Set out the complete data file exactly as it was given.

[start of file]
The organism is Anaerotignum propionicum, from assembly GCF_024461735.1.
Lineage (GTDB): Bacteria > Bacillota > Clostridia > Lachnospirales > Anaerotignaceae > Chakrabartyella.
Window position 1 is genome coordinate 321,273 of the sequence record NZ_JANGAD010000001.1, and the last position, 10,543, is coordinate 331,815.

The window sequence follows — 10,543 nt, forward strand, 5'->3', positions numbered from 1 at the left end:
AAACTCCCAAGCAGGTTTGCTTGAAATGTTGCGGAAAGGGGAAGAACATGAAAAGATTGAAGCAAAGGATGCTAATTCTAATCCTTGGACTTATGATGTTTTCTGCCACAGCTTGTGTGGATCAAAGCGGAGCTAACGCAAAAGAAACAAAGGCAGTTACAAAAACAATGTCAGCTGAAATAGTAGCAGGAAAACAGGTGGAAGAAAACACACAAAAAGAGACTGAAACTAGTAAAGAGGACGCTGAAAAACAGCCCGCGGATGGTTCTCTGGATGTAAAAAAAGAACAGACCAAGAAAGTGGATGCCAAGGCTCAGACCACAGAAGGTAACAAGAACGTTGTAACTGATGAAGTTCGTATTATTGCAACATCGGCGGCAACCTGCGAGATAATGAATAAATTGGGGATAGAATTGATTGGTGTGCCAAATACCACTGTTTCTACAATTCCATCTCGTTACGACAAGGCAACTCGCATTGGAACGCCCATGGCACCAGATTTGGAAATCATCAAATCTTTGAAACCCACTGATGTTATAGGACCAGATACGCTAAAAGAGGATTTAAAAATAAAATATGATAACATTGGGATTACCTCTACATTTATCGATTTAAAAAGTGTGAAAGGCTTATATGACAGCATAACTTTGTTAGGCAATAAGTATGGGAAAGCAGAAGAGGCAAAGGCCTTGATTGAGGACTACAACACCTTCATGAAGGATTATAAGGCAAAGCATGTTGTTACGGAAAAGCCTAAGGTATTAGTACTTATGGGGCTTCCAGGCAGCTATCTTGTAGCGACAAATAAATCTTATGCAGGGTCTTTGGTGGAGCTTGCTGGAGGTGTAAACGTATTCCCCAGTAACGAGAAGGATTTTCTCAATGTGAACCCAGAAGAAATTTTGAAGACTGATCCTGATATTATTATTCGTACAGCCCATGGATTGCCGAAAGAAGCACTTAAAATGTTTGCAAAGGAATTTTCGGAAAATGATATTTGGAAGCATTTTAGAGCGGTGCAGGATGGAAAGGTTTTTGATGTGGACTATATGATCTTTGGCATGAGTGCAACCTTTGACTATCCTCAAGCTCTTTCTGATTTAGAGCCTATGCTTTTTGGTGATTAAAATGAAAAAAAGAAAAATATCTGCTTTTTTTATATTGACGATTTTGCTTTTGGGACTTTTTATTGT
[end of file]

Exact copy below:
The organism is Anaerotignum propionicum, from assembly GCF_024461735.1.
Lineage (GTDB): Bacteria > Bacillota > Clostridia > Lachnospirales > Anaerotignaceae > Chakrabartyella.
Window position 1 is genome coordinate 321,273 of the sequence record NZ_JANGAD010000001.1, and the last position, 10,543, is coordinate 331,815.

The window sequence follows — 10,543 nt, forward strand, 5'->3', positions numbered from 1 at the left end:
AAACTCCCAAGCAGGTTTGCTTGAAATGTTGCGGAAAGGGGAAGAACATGAAAAGATTGAAGCAAAGGATGCTAATTCTAATCCTTGGACTTATGATGTTTTCTGCCACAGCTTGTGTGGATCAAAGCGGAGCTAACGCAAAAGAAACAAAGGCAGTTACAAAAACAATGTCAGCTGAAATAGTAGCAGGAAAACAGGTGGAAGAAAACACACAAAAAGAGACTGAAACTAGTAAAGAGGACGCTGAAAAACAGCCCGCGGATGGTTCTCTGGATGTAAAAAAAGAACAGACCAAGAAAGTGGATGCCAAGGCTCAGACCACAGAAGGTAACAAGAACGTTGTAACTGATGAAGTTCGTATTATTGCAACATCGGCGGCAACCTGCGAGATAATGAATAAATTGGGGATAGAATTGATTGGTGTGCCAAATACCACTGTTTCTACAATTCCATCTCGTTACGACAAGGCAACTCGCATTGGAACGCCCATGGCACCAGATTTGGAAATCATCAAATCTTTGAAACCCACTGATGTTATAGGACCAGATACGCTAAAAGAGGATTTAAAAATAAAATATGATAACATTGGGATTACCTCTACATTTATCGATTTAAAAAGTGTGAAAGGCTTATATGACAGCATAACTTTGTTAGGCAATAAGTATGGGAAAGCAGAAGAGGCAAAGGCCTTGATTGAGGACTACAACACCTTCATGAAGGATTATAAGGCAAAGCATGTTGTTACGGAAAAGCCTAAGGTATTAGTACTTATGGGGCTTCCAGGCAGCTATCTTGTAGCGACAAATAAATCTTATGCAGGGTCTTTGGTGGAGCTTGCTGGAGGTGTAAACGTATTCCCCAGTAACGAGAAGGATTTTCTCAATGTGAACCCAGAAGAAATTTTGAAGACTGATCCTGATATTATTATTCGTACAGCCCATGGATTGCCGAAAGAAGCACTTAAAATGTTTGCAAAGGAATTTTCGGAAAATGATATTTGGAAGCATTTTAGAGCGGTGCAGGATGGAAAGGTTTTTGATGTGGACTATATGATCTTTGGCATGAGTGCAACCTTTGACTATCCTCAAGCTCTTTCTGATTTAGAGCCTATGCTTTTTGGTGATTAAAATGAAAAAAAGAAAAATATCTGCTTTTTTTATATTGACGATTTTGCTTTTGGGACTTTTTATTGT